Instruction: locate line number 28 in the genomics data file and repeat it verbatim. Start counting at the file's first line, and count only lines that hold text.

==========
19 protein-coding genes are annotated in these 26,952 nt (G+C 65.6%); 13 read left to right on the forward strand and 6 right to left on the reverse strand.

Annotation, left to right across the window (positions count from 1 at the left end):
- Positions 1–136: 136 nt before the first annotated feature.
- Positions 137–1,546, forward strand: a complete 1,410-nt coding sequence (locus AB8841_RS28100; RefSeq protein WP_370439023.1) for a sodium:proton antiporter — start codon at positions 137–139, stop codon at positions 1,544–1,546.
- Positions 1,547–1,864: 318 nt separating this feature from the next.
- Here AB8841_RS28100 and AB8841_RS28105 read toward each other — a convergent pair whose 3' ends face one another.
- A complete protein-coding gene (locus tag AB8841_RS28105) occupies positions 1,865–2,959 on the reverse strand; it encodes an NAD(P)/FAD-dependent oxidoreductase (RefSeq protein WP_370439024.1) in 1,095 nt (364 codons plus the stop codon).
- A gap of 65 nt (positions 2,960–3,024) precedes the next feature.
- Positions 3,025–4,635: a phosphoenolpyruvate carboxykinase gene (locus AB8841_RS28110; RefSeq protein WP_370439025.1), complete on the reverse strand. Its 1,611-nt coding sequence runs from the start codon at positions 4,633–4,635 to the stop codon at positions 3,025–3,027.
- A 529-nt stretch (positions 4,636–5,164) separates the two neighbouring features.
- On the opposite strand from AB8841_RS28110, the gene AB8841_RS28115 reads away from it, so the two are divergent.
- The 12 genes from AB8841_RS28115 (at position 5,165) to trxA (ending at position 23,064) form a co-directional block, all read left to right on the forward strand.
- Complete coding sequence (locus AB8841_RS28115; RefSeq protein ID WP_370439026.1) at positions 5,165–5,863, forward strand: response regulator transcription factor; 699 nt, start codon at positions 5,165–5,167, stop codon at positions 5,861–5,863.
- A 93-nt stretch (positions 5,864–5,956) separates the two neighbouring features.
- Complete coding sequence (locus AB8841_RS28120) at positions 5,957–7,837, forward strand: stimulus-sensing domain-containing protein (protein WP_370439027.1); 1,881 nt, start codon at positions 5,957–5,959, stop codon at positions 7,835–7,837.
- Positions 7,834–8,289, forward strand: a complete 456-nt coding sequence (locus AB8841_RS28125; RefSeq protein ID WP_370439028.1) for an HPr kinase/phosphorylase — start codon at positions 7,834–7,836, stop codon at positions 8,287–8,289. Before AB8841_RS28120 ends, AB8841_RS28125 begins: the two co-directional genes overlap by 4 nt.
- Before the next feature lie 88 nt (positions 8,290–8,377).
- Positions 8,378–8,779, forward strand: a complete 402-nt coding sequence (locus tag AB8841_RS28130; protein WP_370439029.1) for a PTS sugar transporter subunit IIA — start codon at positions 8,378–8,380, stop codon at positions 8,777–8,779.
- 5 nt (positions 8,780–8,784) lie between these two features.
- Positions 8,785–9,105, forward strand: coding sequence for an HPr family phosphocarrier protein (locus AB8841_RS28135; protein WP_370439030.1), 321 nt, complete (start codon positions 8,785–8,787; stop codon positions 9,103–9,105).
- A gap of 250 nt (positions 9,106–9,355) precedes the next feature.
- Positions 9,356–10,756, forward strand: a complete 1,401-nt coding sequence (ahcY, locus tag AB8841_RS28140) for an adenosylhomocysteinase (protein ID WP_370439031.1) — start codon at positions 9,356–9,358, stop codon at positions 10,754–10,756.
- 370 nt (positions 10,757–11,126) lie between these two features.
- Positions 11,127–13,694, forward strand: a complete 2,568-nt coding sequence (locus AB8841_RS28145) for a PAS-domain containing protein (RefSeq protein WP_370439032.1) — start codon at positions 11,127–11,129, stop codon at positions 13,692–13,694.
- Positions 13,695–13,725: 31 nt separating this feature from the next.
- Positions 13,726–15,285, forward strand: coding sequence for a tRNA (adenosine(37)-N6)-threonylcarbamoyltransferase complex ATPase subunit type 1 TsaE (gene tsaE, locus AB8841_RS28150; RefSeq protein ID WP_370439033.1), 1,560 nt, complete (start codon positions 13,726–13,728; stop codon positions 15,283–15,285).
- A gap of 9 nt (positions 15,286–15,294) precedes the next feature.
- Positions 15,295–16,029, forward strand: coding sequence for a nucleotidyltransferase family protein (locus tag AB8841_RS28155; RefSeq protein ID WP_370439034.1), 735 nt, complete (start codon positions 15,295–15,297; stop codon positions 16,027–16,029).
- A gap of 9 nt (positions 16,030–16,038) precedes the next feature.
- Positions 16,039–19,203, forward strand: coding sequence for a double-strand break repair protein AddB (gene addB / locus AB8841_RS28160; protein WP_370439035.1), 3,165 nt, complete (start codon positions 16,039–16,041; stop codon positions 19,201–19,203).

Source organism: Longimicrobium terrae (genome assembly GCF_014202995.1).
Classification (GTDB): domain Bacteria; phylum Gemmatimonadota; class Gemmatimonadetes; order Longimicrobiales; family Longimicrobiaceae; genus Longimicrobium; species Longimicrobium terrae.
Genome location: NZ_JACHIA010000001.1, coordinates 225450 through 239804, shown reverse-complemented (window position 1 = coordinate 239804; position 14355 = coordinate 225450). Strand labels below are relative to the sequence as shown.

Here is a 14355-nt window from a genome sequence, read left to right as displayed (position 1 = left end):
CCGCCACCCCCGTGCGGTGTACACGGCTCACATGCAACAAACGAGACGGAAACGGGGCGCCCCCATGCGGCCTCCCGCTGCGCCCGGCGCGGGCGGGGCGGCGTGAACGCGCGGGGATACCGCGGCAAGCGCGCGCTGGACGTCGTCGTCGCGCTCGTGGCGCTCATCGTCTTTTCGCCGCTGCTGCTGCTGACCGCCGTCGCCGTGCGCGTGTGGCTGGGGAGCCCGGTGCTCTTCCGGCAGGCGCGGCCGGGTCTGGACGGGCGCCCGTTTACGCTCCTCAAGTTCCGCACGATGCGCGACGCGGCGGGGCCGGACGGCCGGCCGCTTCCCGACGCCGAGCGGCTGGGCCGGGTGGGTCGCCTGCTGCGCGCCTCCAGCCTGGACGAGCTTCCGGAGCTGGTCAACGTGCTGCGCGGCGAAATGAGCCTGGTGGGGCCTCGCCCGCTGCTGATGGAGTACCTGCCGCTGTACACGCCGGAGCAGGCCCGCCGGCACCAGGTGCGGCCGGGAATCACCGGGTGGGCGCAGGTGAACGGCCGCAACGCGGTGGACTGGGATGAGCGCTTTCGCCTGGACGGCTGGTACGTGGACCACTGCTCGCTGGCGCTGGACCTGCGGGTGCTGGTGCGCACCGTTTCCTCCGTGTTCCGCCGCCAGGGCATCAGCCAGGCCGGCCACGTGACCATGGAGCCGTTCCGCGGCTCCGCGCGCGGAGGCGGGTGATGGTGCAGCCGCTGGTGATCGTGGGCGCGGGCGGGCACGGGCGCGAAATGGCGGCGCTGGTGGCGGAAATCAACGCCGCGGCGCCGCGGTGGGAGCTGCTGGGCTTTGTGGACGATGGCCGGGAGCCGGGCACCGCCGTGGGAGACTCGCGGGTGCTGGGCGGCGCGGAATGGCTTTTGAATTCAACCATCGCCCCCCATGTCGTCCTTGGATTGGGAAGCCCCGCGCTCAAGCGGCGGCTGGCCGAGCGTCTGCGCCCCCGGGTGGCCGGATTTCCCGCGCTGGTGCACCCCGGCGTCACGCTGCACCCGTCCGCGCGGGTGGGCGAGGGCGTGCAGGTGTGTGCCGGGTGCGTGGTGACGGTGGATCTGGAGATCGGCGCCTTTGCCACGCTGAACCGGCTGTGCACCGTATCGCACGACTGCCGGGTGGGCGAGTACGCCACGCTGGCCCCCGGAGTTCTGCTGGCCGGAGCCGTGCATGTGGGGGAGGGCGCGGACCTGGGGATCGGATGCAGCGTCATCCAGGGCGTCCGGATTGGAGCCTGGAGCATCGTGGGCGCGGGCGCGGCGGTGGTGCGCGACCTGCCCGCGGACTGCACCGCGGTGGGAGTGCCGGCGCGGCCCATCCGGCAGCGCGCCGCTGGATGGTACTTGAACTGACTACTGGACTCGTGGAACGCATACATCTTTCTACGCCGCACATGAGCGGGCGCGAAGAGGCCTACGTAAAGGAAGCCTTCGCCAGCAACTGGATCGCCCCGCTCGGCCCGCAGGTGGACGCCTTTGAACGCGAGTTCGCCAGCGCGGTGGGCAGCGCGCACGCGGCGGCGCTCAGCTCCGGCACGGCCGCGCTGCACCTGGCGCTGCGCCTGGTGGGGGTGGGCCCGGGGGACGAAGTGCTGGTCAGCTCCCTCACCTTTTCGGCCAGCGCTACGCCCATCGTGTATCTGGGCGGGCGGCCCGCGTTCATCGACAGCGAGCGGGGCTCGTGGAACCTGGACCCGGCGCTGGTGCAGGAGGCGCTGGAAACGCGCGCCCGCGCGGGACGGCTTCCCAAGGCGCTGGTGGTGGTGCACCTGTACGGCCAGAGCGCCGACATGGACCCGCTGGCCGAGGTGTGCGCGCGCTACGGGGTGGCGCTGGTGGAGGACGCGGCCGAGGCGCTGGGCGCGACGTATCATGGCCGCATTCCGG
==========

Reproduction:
- Positions 15,295–16,029, forward strand: coding sequence for a nucleotidyltransferase family protein (locus tag AB8841_RS28155; RefSeq protein ID WP_370439034.1), 735 nt, complete (start codon positions 15,295–15,297; stop codon positions 16,027–16,029).